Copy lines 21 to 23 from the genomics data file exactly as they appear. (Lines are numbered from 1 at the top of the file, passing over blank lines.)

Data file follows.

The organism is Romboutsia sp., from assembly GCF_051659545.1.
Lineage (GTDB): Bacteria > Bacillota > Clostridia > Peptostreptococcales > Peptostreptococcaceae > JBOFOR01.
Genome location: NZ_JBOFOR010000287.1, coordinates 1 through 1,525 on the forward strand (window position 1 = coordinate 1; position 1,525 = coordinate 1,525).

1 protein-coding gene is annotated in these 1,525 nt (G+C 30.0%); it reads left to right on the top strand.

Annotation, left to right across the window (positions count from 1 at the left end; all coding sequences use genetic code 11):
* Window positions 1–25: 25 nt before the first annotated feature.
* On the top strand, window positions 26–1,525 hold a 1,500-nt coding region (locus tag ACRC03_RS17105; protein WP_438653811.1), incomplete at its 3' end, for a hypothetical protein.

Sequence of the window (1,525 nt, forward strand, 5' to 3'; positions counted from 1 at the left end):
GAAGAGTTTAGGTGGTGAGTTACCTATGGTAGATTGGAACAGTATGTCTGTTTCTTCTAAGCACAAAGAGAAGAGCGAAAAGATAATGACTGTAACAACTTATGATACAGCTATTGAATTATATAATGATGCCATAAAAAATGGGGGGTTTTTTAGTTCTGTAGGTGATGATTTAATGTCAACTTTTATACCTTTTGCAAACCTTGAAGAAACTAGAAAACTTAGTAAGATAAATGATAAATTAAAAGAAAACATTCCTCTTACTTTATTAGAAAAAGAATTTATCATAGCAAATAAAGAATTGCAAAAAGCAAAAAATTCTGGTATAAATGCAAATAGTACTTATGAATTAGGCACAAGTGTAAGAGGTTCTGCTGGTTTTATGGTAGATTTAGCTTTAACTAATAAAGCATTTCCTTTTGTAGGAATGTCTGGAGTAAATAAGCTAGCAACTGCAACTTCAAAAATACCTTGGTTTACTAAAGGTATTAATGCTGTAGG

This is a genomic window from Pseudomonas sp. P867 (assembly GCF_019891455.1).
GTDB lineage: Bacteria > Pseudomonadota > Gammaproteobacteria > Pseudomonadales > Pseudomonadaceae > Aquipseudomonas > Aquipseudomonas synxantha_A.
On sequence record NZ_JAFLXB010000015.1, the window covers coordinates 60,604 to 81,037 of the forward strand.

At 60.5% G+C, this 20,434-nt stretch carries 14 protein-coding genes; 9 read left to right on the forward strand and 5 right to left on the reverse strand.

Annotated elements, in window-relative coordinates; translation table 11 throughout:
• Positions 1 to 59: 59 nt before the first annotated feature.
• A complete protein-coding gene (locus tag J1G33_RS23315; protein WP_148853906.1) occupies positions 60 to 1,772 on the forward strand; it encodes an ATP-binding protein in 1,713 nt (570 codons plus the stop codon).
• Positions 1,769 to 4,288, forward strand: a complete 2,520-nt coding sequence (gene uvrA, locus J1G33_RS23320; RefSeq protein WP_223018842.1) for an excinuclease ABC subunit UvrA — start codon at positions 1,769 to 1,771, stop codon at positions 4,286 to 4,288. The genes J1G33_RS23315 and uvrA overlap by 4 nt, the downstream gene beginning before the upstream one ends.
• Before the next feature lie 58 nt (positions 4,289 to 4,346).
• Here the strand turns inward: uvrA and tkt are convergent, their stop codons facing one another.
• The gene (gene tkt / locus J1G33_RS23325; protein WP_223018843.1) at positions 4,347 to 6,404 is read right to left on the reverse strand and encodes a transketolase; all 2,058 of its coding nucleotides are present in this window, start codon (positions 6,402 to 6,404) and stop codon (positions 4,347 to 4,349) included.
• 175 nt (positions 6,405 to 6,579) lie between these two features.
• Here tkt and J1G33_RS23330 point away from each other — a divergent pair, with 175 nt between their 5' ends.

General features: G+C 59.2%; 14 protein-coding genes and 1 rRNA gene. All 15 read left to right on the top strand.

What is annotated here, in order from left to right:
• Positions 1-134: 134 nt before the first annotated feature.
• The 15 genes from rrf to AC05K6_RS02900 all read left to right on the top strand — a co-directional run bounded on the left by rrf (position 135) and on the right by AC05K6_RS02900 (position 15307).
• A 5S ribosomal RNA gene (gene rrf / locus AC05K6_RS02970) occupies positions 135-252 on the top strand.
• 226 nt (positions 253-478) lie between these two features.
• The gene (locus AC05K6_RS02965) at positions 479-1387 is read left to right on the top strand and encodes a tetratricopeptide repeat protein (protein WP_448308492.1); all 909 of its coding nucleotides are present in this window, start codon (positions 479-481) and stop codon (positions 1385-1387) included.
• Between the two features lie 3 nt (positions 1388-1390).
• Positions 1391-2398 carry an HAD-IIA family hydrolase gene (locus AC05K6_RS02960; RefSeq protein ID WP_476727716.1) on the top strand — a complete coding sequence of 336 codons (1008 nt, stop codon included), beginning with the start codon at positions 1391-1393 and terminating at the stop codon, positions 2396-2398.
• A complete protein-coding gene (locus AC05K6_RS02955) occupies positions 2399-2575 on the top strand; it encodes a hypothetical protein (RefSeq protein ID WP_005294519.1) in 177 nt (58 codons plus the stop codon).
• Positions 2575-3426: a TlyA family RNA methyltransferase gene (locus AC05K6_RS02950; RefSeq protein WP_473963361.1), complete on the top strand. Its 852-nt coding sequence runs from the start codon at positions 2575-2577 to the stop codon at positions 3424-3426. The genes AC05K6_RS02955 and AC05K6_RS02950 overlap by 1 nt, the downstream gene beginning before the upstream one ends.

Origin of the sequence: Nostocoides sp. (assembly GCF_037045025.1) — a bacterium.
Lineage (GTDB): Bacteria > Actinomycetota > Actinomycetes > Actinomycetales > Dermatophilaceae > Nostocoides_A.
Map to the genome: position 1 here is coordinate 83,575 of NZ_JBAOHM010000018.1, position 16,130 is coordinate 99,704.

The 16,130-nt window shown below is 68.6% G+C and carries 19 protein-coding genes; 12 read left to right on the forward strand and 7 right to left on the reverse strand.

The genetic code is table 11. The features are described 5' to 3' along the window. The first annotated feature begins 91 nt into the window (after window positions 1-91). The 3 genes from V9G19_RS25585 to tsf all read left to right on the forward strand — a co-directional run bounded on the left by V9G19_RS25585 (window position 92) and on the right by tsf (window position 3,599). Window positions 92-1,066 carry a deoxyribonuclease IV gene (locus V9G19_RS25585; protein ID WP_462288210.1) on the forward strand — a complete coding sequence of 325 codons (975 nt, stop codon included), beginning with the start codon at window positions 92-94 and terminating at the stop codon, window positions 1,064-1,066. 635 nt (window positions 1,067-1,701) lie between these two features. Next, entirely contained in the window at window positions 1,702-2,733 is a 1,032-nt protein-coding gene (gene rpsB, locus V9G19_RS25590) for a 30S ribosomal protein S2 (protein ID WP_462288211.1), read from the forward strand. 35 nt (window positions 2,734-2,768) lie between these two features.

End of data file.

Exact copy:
• 175 nt (positions 6,405 to 6,579) lie between these two features.
• Here tkt and J1G33_RS23330 point away from each other — a divergent pair, with 175 nt between their 5' ends.

General features: G+C 59.2%; 14 protein-coding genes and 1 rRNA gene. All 15 read left to right on the top strand.